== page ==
By Nabi Misdaq
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But little if any attention was paid to nationalism and the formation of the early states or how the Afghan example could be compared to them. However, this criticism is not completely well founded as most of the theoretical research on nationalism and the early states that I mention in this work was not then available. What was available was Weber’s work on patrimonial states and also Southall’s on the segmentary state. In this work I use the research on Tribe and State and complement it by seeing the Afghan state to have been similar to Weber’s patrimonial Introduction 19 state of medieval Europe, and as an almost perfect example of a segmentary state, as seen by Southall in his Alur research.
Tapper then turns to deﬁne ‘state’ as: ‘. . a territorially-bounded polity with a centralised government and a monopoly of legitimate force, usually including within its bounds different social classes and ethnic/cultural groups’ (p. 10). Afghanistan, despite varying limits of central control over its tribes, has been a territorially bounded polity with a central government and heterogeneous population and can thus be described as a state (p. 11). Tribe and state are, in terms of their nature as conceptually opposed tendencies, modes or models of organisation, not just analytically distinct but consciously articulated as cultural categories by and within the groups.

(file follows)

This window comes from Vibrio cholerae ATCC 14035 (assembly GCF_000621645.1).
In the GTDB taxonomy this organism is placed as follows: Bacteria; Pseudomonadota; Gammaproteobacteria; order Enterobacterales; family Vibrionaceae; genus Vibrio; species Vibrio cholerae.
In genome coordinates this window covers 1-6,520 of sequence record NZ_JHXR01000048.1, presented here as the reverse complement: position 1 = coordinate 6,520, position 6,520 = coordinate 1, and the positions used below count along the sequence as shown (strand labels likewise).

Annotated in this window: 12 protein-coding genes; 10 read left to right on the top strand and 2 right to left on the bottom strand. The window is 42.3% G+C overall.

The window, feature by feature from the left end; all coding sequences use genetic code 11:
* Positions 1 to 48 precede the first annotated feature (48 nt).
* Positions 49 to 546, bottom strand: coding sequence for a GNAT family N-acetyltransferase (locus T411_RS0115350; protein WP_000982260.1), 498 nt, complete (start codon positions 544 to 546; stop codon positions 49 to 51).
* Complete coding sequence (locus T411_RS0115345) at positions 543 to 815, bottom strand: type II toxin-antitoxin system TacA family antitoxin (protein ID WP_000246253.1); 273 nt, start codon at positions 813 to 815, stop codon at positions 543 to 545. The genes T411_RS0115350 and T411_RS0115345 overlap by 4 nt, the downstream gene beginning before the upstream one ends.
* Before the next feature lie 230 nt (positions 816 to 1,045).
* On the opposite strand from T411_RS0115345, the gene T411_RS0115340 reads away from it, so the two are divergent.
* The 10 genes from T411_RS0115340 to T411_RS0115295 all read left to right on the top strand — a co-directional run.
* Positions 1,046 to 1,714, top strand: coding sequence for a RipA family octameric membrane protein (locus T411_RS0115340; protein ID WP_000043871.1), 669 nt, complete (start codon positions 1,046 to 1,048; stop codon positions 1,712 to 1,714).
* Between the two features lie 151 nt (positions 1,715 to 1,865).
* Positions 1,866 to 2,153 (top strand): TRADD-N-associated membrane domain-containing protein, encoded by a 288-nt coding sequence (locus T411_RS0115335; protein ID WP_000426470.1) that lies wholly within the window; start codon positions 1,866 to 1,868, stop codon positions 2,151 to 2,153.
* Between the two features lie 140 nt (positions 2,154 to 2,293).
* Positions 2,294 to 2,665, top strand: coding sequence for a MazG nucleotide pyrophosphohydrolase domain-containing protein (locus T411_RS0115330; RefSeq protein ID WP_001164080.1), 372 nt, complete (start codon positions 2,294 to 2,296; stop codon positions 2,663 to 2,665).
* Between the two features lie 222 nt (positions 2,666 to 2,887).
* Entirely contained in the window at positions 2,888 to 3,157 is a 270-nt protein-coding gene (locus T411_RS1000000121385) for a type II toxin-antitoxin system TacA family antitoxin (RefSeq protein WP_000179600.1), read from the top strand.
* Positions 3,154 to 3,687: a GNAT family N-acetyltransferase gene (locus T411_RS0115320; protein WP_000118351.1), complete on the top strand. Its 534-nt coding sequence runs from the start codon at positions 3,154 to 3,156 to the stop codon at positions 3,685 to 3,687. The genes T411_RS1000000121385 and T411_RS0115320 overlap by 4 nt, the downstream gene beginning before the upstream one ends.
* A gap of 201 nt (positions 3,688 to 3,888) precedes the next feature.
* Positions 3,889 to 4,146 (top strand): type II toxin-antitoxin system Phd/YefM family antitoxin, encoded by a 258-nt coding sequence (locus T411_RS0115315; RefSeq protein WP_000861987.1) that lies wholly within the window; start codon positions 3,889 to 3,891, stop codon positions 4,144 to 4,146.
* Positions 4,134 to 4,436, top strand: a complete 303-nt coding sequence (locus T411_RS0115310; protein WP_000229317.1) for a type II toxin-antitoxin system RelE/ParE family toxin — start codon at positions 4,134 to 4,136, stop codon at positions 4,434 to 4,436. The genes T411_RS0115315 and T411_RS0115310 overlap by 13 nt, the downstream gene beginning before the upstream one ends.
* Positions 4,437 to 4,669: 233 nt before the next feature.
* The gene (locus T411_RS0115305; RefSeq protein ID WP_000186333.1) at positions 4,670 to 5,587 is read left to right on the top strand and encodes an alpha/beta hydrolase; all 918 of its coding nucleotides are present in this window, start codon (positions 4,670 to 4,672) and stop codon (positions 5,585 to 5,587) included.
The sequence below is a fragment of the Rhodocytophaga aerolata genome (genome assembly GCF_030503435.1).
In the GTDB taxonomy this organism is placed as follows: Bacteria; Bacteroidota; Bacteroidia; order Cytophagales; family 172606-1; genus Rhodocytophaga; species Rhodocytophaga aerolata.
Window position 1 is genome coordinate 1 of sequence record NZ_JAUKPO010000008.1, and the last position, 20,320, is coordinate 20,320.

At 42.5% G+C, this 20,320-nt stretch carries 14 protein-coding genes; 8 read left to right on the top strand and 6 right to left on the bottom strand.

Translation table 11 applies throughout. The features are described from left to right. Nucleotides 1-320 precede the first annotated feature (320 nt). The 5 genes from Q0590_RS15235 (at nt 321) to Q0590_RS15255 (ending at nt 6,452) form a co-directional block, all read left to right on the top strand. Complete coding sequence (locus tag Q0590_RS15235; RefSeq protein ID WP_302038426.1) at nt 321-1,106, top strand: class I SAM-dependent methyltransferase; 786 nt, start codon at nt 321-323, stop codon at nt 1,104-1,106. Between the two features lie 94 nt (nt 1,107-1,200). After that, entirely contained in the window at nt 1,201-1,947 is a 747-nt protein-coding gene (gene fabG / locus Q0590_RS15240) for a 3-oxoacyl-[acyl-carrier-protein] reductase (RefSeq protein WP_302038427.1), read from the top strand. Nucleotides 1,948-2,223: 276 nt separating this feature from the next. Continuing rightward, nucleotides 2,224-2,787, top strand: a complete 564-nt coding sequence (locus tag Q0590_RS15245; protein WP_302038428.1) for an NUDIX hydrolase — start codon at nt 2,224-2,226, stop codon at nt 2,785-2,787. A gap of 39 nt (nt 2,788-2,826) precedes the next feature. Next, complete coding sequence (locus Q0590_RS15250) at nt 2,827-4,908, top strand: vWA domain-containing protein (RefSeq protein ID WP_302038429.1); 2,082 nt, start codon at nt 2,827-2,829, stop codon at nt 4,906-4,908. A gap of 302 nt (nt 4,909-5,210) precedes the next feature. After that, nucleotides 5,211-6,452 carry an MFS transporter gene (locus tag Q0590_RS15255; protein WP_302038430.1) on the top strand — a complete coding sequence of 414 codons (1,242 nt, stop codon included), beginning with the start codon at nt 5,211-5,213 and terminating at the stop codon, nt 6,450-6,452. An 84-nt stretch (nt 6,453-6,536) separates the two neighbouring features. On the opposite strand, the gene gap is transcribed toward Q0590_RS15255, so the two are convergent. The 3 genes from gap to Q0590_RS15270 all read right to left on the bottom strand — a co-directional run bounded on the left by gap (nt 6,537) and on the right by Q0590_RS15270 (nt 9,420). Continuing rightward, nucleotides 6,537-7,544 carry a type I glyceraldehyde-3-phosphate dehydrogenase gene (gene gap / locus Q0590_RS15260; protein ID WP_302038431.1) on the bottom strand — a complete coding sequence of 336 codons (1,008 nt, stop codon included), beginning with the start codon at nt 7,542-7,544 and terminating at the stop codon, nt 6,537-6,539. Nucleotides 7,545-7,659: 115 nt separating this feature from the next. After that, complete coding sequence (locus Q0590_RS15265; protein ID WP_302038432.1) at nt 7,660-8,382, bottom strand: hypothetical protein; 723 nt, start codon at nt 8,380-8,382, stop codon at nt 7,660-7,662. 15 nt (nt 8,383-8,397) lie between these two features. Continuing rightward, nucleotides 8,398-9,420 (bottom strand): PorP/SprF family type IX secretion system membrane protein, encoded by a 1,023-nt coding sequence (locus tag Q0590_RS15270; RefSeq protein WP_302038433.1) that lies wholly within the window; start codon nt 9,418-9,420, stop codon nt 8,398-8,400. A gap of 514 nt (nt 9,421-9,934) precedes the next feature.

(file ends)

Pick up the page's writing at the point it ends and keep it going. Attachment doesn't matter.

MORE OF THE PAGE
After the Aryans came Greeks, Sakas, Yuehchis, Kushans, Hephthalites, Arabs, Mongols, Turks and Persians. Most of the present inhabitants of the country are the descendants of these waves of immigrants and invaders. 1 For the ﬁrst time a proper scientiﬁc census of Afghanistan has been published by the WAK Foundation For Afghanistan (WAKFA), a non-governmental organisation. This nearly six-year survey (May 1991–December 1996) gives ﬁgures for all ethnic groups in the country both as ‘ethnic’ and ‘linguistic’ groups.